Dollar: The One Thing the Fed Could Say to Rock FX

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Daily FX Market Roundup 07.29.14

Dollar: The One Thing the Fed Could Say to Rock FX

EUR: German Yields Hit Record Lows on EU Sanctions

Sterling Rejects 1.70, Extends Lower

NZD Collapses after Fonterra Cuts Dairy Payouts

AUD Shrugs Off Stronger Home Sales

USD/CAD Hits 1 Month Highs

USD/JPY: 8 Straight Days of Gains

Dollar: The One Thing the Fed Could Say to Rock FX

Two of this week’s most important event risks will occur tomorrow. We start the day off with second quarter U.S. GDP numbers at 8:30am ET / 12:30 GMT followed by the FOMC rate decision at 2pm ET / 18 GMT. While GDP is typically a backwards looking report that receives less attention than ISM or NFP the last time the GDP numbers were released on June 25th there was a sharp downward revision that drove USD/JPY from 101.90 to a low of 101.21 and EUR/USD up to 1.3665 from 1.36. In the grand scheme of things, this move is small but in a low volatility environment, it can be described as a sizeable reaction. GDP only matters when there is a big change and this month’s report is expected to show a significant rebound in growth – the only problem is that many economists lowered their forecasts in recent weeks, which means both an upside and downside surprise could trigger a reaction in the greenback. In fact, we don’t rule out the possibility that the dollar could have a bigger reaction to GDP than FOMC.

As for the Federal Reserve meeting, the central bank is widely expected to taper asset purchases by another $10 billion so at this stage, there’s only one thing the central bank could legitimately say that would rock the markets because the other possibility, which would be to provide a clear timing on tightening is extremely unlikely. The Fed feels that the current level of unemployment is too high even though it has been gradually declining and since the June meeting, the unemployment rate dropped to 6.1% from 6.3%. If they decide to tweak their assessment of the labor market, it would accelerate the gains for the dollar. More likely however, they will opt to push off any changes on their outlook and guidance to late August after the Jackson Hole Summit. Major policy shifts in past years have been decided at this conference, which begins on August 22nd so the Fed may choose to delay any new guidance until after this meeting.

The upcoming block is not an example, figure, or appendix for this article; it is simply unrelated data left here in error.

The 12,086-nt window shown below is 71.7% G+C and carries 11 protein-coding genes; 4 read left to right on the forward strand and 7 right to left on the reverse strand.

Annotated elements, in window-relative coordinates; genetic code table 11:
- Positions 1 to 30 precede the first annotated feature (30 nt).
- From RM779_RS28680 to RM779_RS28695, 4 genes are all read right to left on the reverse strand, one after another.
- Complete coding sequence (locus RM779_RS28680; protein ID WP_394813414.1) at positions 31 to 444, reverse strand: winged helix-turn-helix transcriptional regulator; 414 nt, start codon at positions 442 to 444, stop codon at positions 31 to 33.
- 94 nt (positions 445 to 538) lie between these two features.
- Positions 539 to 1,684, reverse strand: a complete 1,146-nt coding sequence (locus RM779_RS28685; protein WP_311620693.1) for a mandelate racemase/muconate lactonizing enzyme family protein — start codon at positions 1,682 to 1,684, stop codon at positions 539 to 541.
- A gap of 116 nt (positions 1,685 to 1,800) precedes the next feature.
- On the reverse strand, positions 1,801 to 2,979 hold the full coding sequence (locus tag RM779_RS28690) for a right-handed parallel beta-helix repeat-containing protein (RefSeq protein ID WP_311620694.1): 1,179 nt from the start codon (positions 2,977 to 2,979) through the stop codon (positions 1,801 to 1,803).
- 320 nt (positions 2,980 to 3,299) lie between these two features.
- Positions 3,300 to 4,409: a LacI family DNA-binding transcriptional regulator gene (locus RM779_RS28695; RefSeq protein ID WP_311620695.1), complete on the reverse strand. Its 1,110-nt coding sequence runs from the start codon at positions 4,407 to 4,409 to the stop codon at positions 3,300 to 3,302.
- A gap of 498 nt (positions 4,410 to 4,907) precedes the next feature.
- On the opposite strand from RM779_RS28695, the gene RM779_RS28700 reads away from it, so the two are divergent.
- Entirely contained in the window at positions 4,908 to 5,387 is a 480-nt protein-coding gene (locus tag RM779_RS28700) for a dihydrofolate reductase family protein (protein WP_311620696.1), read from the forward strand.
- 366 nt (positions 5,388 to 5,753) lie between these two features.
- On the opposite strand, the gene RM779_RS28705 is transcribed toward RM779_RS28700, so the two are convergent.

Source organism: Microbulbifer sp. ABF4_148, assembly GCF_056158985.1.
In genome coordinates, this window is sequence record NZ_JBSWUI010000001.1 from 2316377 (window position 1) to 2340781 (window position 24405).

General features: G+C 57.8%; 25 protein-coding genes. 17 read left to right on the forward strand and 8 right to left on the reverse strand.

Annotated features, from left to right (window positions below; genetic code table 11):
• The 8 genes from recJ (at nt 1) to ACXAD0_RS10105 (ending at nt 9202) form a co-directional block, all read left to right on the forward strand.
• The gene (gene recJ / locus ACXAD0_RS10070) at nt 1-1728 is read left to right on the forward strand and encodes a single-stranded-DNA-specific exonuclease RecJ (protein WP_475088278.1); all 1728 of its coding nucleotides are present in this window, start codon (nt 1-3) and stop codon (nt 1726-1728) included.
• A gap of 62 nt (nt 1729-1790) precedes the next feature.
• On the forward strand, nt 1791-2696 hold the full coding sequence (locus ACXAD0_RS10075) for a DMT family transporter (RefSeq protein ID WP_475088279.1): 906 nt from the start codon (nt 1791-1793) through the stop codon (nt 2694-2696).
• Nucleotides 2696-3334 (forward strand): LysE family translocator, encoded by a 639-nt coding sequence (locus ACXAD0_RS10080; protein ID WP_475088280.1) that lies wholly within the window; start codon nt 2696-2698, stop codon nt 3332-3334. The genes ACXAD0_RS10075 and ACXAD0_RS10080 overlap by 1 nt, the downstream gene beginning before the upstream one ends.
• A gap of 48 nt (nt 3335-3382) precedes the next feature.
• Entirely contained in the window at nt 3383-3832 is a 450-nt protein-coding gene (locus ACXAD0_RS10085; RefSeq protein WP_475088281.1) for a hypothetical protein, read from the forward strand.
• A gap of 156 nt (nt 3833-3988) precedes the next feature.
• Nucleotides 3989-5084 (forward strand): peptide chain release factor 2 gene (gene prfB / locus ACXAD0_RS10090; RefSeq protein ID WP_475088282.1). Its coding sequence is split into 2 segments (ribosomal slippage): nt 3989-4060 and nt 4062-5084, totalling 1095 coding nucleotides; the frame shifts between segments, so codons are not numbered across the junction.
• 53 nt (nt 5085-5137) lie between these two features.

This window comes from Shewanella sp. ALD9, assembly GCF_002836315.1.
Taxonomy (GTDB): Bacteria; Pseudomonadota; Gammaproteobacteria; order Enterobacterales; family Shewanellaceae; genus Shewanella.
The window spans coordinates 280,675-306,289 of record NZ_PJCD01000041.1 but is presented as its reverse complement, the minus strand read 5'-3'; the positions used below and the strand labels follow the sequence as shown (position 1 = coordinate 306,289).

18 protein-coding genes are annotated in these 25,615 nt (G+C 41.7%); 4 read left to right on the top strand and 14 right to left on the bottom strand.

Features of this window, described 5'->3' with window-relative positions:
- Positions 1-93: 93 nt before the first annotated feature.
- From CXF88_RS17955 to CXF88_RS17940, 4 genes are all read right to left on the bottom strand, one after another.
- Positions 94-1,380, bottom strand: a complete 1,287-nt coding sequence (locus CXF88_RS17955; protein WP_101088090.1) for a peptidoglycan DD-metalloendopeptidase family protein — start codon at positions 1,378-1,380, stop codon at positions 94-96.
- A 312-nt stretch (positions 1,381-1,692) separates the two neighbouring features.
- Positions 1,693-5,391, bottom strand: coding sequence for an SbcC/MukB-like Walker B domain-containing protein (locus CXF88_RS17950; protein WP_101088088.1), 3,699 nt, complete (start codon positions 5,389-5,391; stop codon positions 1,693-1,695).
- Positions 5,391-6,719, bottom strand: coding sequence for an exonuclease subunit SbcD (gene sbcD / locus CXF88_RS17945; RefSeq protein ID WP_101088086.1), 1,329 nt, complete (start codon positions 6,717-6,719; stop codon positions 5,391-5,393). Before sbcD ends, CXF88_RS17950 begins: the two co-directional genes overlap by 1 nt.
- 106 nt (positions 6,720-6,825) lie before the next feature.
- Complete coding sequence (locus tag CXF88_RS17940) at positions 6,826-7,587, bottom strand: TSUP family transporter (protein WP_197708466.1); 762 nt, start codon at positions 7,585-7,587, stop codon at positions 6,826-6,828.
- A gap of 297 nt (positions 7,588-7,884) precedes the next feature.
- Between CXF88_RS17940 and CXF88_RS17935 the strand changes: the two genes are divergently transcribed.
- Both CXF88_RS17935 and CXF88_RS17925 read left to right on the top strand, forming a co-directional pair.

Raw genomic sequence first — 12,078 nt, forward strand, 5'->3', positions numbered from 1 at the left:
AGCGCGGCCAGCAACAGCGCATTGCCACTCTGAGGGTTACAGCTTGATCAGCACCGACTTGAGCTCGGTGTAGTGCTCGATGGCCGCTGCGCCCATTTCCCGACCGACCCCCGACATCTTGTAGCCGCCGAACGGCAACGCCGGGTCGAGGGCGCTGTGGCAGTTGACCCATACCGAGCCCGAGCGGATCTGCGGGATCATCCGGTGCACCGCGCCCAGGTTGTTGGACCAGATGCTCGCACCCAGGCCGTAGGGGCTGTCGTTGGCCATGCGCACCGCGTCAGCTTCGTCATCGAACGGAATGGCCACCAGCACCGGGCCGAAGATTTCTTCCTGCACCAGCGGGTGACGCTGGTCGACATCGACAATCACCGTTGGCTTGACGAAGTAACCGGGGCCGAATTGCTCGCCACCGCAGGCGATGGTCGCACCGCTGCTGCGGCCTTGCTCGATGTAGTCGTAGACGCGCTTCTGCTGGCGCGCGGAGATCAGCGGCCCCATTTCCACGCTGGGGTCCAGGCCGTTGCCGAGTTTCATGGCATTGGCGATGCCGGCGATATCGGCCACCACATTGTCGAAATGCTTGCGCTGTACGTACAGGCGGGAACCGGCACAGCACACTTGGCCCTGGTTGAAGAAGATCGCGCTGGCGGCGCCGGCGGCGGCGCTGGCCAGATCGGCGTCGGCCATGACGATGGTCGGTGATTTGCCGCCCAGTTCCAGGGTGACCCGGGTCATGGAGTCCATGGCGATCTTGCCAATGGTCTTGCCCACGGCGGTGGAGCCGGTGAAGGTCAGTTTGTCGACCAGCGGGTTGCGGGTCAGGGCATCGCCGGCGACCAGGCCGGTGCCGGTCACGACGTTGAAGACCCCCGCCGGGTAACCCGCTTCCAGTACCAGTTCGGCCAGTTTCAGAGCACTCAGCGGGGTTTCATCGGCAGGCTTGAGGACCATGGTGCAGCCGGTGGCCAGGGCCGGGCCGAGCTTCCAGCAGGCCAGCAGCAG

The following table shows how the U.S. economy changed since the last Fed meeting in June. Although confidence is up, the unemployment rate declined and payrolls increased, consumer spending and average hourly earnings growth weakened. There have been no major changes in inflation and the housing market but service and manufacturing activity slowed. Taken together there is very little reason for the Fed to change its assessment of the economy before seeing another month of economic reports.

EUR: German Yields Hit Record Lows on EU Sanctions

The decline in European bond yields and rally in the U.S. dollar revived the sell-off in the EUR/USD, driving the currency pair to its lowest level since November. German and Spanish 10 year bond yields fell to a record low. While no major Eurozone economic reports were released today, European Union governments agreed to impose tougher economic sanctions on Russia. We are still waiting for specific details, which should be released by Thursday but the sanctions will cover four specific sectors 1) finance 2) defense 3) technology 4) oil. They will also significantly restrict the ability of Russian companies to raise funds through European capital markets. Although the sanctions will be reviewed in 3 months, Russia will not be the only country to suffer. We have already seen how confidence in the Eurozone has been affected by the Russian / Ukraine crisis and concerns about the fallout from these latest announcements could erode confidence even though the actual impact on trade should be small. Nonetheless, with the Eurozone already undergoing a muted recovery, any further deterioration large or small will boost the chance of additional easing.